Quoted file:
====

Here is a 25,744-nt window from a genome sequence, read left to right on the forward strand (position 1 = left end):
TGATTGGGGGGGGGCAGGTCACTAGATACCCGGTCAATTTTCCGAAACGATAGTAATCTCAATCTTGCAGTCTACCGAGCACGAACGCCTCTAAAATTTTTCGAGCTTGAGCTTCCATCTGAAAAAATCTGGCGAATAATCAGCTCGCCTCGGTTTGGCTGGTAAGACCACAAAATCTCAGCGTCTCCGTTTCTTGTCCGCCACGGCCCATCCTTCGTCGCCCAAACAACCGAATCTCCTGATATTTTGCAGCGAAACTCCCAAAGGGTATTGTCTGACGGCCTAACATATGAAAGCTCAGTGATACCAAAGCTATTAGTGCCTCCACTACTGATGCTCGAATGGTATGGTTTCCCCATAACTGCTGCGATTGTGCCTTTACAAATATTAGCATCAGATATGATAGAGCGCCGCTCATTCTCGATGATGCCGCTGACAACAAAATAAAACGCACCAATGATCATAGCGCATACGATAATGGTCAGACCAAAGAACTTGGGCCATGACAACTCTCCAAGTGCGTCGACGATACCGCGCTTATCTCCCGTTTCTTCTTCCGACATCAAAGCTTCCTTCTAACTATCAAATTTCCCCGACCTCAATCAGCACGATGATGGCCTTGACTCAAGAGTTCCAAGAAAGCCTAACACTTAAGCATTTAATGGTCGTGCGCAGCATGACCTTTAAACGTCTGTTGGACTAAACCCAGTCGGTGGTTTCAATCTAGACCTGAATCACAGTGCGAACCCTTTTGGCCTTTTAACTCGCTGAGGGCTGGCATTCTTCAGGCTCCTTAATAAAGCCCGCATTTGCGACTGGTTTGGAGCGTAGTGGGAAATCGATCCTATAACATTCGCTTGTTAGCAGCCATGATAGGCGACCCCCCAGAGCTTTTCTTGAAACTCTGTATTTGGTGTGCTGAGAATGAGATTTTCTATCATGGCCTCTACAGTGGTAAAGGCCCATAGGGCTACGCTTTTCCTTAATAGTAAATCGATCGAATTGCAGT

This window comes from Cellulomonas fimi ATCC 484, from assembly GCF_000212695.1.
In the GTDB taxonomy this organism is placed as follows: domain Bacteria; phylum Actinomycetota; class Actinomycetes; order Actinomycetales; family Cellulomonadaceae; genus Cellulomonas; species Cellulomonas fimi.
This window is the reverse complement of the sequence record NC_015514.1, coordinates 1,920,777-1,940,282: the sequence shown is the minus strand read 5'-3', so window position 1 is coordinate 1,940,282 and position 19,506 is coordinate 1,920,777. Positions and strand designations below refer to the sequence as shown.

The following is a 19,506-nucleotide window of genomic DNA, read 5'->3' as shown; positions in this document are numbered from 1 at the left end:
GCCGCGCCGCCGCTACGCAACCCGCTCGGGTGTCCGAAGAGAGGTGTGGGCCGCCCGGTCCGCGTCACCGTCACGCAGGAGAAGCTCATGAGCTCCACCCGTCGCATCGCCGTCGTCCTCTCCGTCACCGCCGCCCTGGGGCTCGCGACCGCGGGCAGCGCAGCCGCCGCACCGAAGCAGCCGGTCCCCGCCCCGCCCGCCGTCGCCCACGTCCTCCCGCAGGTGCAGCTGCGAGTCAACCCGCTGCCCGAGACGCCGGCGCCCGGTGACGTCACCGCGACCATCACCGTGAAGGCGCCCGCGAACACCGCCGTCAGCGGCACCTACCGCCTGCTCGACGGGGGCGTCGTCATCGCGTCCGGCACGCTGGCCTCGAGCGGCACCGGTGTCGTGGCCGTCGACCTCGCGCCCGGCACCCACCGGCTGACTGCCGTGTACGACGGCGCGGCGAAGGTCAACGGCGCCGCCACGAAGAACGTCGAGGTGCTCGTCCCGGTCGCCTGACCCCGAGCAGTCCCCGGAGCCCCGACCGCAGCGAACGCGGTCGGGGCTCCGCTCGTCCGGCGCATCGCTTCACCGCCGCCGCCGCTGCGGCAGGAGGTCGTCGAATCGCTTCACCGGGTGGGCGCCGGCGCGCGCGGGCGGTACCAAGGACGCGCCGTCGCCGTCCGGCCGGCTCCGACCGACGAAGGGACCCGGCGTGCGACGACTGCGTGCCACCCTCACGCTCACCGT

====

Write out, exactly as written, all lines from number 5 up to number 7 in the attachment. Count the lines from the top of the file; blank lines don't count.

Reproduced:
This window is the reverse complement of the sequence record NC_015514.1, coordinates 1,920,777-1,940,282: the sequence shown is the minus strand read 5'-3', so window position 1 is coordinate 1,940,282 and position 19,506 is coordinate 1,920,777. Positions and strand designations below refer to the sequence as shown.

The following is a 19,506-nucleotide window of genomic DNA, read 5'->3' as shown; positions in this document are numbered from 1 at the left end:
GCCGCGCCGCCGCTACGCAACCCGCTCGGGTGTCCGAAGAGAGGTGTGGGCCGCCCGGTCCGCGTCACCGTCACGCAGGAGAAGCTCATGAGCTCCACCCGTCGCATCGCCGTCGTCCTCTCCGTCACCGCCGCCCTGGGGCTCGCGACCGCGGGCAGCGCAGCCGCCGCACCGAAGCAGCCGGTCCCCGCCCCGCCCGCCGTCGCCCACGTCCTCCCGCAGGTGCAGCTGCGAGTCAACCCGCTGCCCGAGACGCCGGCGCCCGGTGACGTCACCGCGACCATCACCGTGAAGGCGCCCGCGAACACCGCCGTCAGCGGCACCTACCGCCTGCTCGACGGGGGCGTCGTCATCGCGTCCGGCACGCTGGCCTCGAGCGGCACCGGTGTCGTGGCCGTCGACCTCGCGCCCGGCACCCACCGGCTGACTGCCGTGTACGACGGCGCGGCGAAGGTCAACGGCGCCGCCACGAAGAACGTCGAGGTGCTCGTCCCGGTCGCCTGACCCCGAGCAGTCCCCGGAGCCCCGACCGCAGCGAACGCGGTCGGGGCTCCGCTCGTCCGGCGCATCGCTTCACCGCCGCCGCCGCTGCGGCAGGAGGTCGTCGAATCGCTTCACCGGGTGGGCGCCGGCGCGCGCGGGCGGTACCAAGGACGCGCCGTCGCCGTCCGGCCGGCTCCGACCGACGAAGGGACCCGGCGTGCGACGACTGCGTGCCACCCTCACGCTCACCGT